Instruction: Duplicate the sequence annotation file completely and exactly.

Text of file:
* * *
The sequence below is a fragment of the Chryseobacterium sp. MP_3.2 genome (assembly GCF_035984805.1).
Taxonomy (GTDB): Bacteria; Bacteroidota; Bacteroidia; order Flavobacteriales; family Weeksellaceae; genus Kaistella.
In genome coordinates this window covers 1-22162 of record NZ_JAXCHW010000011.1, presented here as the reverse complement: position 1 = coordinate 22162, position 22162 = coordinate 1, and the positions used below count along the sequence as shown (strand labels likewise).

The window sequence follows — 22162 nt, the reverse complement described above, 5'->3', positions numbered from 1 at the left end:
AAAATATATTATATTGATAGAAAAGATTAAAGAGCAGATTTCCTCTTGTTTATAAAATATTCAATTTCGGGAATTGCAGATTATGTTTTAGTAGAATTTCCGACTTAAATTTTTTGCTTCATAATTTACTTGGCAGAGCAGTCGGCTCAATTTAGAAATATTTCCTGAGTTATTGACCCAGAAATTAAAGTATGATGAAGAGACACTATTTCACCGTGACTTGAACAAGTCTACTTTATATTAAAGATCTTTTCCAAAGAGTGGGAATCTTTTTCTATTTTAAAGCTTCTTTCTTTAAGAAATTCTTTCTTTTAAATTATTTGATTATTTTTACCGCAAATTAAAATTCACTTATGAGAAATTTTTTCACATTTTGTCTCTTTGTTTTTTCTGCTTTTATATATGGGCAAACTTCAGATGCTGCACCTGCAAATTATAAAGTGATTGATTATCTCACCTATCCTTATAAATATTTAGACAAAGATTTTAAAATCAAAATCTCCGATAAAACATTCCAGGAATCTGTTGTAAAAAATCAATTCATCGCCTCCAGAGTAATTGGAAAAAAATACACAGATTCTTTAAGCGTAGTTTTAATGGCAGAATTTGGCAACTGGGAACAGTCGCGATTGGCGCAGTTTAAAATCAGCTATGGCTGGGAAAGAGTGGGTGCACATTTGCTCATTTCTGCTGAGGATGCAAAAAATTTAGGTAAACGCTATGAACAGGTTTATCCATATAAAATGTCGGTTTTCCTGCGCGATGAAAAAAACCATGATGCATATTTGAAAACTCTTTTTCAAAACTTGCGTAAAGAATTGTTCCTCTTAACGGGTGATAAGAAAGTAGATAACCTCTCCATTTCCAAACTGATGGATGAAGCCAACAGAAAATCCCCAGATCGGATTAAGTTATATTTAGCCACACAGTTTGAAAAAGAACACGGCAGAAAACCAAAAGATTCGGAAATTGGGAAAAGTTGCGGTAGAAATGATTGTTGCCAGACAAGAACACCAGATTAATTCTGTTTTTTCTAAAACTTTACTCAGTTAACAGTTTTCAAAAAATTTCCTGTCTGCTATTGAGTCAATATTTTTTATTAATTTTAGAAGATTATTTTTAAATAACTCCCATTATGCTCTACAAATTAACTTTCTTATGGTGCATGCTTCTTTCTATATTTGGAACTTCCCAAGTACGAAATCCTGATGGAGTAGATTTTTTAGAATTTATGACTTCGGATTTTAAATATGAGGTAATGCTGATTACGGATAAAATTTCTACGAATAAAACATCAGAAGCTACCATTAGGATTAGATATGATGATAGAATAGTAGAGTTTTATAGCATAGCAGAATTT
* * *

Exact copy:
The sequence below is a fragment of the Chryseobacterium sp. MP_3.2 genome (assembly GCF_035984805.1).
Taxonomy (GTDB): Bacteria; Bacteroidota; Bacteroidia; order Flavobacteriales; family Weeksellaceae; genus Kaistella.
In genome coordinates this window covers 1-22162 of record NZ_JAXCHW010000011.1, presented here as the reverse complement: position 1 = coordinate 22162, position 22162 = coordinate 1, and the positions used below count along the sequence as shown (strand labels likewise).

The window sequence follows — 22162 nt, the reverse complement described above, 5'->3', positions numbered from 1 at the left end:
AAAATATATTATATTGATAGAAAAGATTAAAGAGCAGATTTCCTCTTGTTTATAAAATATTCAATTTCGGGAATTGCAGATTATGTTTTAGTAGAATTTCCGACTTAAATTTTTTGCTTCATAATTTACTTGGCAGAGCAGTCGGCTCAATTTAGAAATATTTCCTGAGTTATTGACCCAGAAATTAAAGTATGATGAAGAGACACTATTTCACCGTGACTTGAACAAGTCTACTTTATATTAAAGATCTTTTCCAAAGAGTGGGAATCTTTTTCTATTTTAAAGCTTCTTTCTTTAAGAAATTCTTTCTTTTAAATTATTTGATTATTTTTACCGCAAATTAAAATTCACTTATGAGAAATTTTTTCACATTTTGTCTCTTTGTTTTTTCTGCTTTTATATATGGGCAAACTTCAGATGCTGCACCTGCAAATTATAAAGTGATTGATTATCTCACCTATCCTTATAAATATTTAGACAAAGATTTTAAAATCAAAATCTCCGATAAAACATTCCAGGAATCTGTTGTAAAAAATCAATTCATCGCCTCCAGAGTAATTGGAAAAAAATACACAGATTCTTTAAGCGTAGTTTTAATGGCAGAATTTGGCAACTGGGAACAGTCGCGATTGGCGCAGTTTAAAATCAGCTATGGCTGGGAAAGAGTGGGTGCACATTTGCTCATTTCTGCTGAGGATGCAAAAAATTTAGGTAAACGCTATGAACAGGTTTATCCATATAAAATGTCGGTTTTCCTGCGCGATGAAAAAAACCATGATGCATATTTGAAAACTCTTTTTCAAAACTTGCGTAAAGAATTGTTCCTCTTAACGGGTGATAAGAAAGTAGATAACCTCTCCATTTCCAAACTGATGGATGAAGCCAACAGAAAATCCCCAGATCGGATTAAGTTATATTTAGCCACACAGTTTGAAAAAGAACACGGCAGAAAACCAAAAGATTCGGAAATTGGGAAAAGTTGCGGTAGAAATGATTGTTGCCAGACAAGAACACCAGATTAATTCTGTTTTTTCTAAAACTTTACTCAGTTAACAGTTTTCAAAAAATTTCCTGTCTGCTATTGAGTCAATATTTTTTATTAATTTTAGAAGATTATTTTTAAATAACTCCCATTATGCTCTACAAATTAACTTTCTTATGGTGCATGCTTCTTTCTATATTTGGAACTTCCCAAGTACGAAATCCTGATGGAGTAGATTTTTTAGAATTTATGACTTCGGATTTTAAATATGAGGTAATGCTGATTACGGATAAAATTTCTACGAATAAAACATCAGAAGCTACCATTAGGATTAGATATGATGATAGAATAGTAGAGTTTTATAGCATAGCAGAATTT